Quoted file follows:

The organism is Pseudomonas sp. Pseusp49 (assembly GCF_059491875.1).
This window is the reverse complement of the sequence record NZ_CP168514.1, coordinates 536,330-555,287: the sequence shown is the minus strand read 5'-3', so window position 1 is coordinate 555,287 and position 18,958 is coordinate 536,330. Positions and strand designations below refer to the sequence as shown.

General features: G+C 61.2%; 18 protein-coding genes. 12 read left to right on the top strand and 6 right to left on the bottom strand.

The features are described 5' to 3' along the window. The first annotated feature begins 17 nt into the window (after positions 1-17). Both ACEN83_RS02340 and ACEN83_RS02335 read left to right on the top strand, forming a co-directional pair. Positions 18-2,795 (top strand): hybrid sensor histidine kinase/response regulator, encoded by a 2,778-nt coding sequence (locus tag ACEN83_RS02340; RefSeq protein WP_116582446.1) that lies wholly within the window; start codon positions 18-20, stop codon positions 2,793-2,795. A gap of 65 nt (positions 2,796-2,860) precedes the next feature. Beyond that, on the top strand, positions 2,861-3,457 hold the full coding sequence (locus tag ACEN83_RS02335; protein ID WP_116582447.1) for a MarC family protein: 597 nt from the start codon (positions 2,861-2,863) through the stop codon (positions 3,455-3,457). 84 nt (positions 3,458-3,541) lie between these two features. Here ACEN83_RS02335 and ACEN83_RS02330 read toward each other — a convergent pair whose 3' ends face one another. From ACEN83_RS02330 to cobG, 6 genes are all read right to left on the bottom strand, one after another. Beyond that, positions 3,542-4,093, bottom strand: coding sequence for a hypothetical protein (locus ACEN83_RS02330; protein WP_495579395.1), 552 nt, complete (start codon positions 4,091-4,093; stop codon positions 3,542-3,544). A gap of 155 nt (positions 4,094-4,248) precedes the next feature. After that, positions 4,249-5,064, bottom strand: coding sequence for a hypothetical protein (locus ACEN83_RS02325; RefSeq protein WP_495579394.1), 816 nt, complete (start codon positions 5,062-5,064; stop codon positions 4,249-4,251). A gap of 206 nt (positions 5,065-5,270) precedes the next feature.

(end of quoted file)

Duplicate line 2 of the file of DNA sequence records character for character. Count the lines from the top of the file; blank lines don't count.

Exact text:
This window is the reverse complement of the sequence record NZ_CP168514.1, coordinates 536,330-555,287: the sequence shown is the minus strand read 5'-3', so window position 1 is coordinate 555,287 and position 18,958 is coordinate 536,330. Positions and strand designations below refer to the sequence as shown.